• Improvements had been made to the environment inthe emergency department removing patients doubling up in cubicles which had been noted in the previous inspection.
  • We found patient feedback when treatment had been given to be overwhelmingly positive.
  • In surgery, staff demonstrated good knowledge of reporting, investigating and learning from incidents.
  • There were on-going improvements in the use of the World Health Organisation (WHO) five steps to safer surgery checklist.
  • We saw staff treating and caring for patients with compassion, dignity and respect.
  • There was good multi-disciplinary working in surgery and a strong focus on improvement at all levels.
  • In critical care there were effective systems in place to protect patients from harm.
  • Safe numbers of staff cared for patients using evidence based interventions.
  • Staff at all levels in critical care had a good understanding of the need for consent and systems were in place to ensure compliance with deprivation of liberty safeguards.
  • In maternity and gynaecology, staff were competent in their roles with good levels of collaborative working across the service.
  • In services for children, care and treatment reflected current evidence based guidelines.
  • In end of life care, the specialist palliative care team were knowledgeable, skilled and highly regarded.
  • In outpatients and diagnostic imaging, patients were treated with dignity and their privacy was respected.

However, there were also areas of poor practice where the trust needs to make improvements.

  • Despite improvements in the layout of the emergency department the recent ED redesign to address the increasing demand for its services was failing to meet patient needs at the time of our inspection.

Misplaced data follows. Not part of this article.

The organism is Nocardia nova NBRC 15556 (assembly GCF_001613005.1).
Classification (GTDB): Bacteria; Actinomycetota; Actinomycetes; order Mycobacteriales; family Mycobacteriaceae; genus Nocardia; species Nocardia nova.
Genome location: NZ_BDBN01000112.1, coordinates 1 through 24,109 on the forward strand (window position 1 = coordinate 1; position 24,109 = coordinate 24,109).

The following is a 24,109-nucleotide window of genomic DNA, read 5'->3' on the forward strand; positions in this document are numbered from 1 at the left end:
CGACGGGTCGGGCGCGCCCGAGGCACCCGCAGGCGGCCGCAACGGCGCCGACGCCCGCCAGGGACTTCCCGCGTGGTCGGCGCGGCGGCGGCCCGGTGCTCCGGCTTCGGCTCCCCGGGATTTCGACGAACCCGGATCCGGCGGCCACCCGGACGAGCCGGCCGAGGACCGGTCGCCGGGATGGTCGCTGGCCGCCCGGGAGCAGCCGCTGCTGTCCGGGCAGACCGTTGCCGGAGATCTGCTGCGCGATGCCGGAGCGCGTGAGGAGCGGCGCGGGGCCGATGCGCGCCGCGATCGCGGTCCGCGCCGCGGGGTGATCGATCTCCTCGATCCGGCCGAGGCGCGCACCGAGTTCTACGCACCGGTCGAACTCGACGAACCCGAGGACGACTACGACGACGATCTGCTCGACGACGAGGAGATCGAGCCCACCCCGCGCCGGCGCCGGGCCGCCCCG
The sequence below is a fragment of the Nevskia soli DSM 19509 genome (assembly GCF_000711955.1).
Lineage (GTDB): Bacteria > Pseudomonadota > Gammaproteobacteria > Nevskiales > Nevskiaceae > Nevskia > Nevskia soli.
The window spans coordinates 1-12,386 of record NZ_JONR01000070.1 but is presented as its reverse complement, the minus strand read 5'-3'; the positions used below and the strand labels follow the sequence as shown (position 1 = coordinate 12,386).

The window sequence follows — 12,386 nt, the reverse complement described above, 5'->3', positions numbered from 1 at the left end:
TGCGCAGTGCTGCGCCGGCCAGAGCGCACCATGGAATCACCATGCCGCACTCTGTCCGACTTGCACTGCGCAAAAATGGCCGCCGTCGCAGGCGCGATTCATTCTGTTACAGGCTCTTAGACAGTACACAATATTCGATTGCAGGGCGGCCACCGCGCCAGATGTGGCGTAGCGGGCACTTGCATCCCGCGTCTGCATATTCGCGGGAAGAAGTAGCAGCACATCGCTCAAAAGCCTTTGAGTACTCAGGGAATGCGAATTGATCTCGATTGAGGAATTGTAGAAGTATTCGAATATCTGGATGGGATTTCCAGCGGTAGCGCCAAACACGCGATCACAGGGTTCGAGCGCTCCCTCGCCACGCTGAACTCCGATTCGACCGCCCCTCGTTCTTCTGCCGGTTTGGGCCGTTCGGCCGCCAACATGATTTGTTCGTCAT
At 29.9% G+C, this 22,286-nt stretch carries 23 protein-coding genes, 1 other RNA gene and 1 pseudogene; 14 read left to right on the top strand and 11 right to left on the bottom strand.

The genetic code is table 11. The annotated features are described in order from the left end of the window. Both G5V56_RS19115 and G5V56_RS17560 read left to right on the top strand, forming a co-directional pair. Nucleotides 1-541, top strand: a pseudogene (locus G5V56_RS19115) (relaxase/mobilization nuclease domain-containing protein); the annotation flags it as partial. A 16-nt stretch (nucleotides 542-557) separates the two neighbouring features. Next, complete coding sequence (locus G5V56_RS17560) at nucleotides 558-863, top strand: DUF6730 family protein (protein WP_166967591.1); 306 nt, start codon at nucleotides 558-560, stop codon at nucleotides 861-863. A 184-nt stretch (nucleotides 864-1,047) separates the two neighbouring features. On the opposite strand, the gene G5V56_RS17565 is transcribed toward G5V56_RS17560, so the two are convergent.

• Patients in ED experienced significant delays in initial assessment.
  • Incidents in ED were going unreported due to staff pressure.
  • The ED did not meet Royal College of Emergency Medicine (RCEM) ) recommendations that an emergency department should provide consultant presence 16 hours per day 7 days per week.
  • Early warning scores, sepsis screening and pain management were not being consistently recorded in patient records.
  • Mandatory training targets were not being met consistently.
  • Staff in ED complained that their concerns were not being listened to.
  • We were not assured that the leadership of the ED were providing sufficient or timely information to trust senior management on the concerns that staff had identified in relation to the service redesign.
  • In medical care, risks identified were not being recorded on risk registers.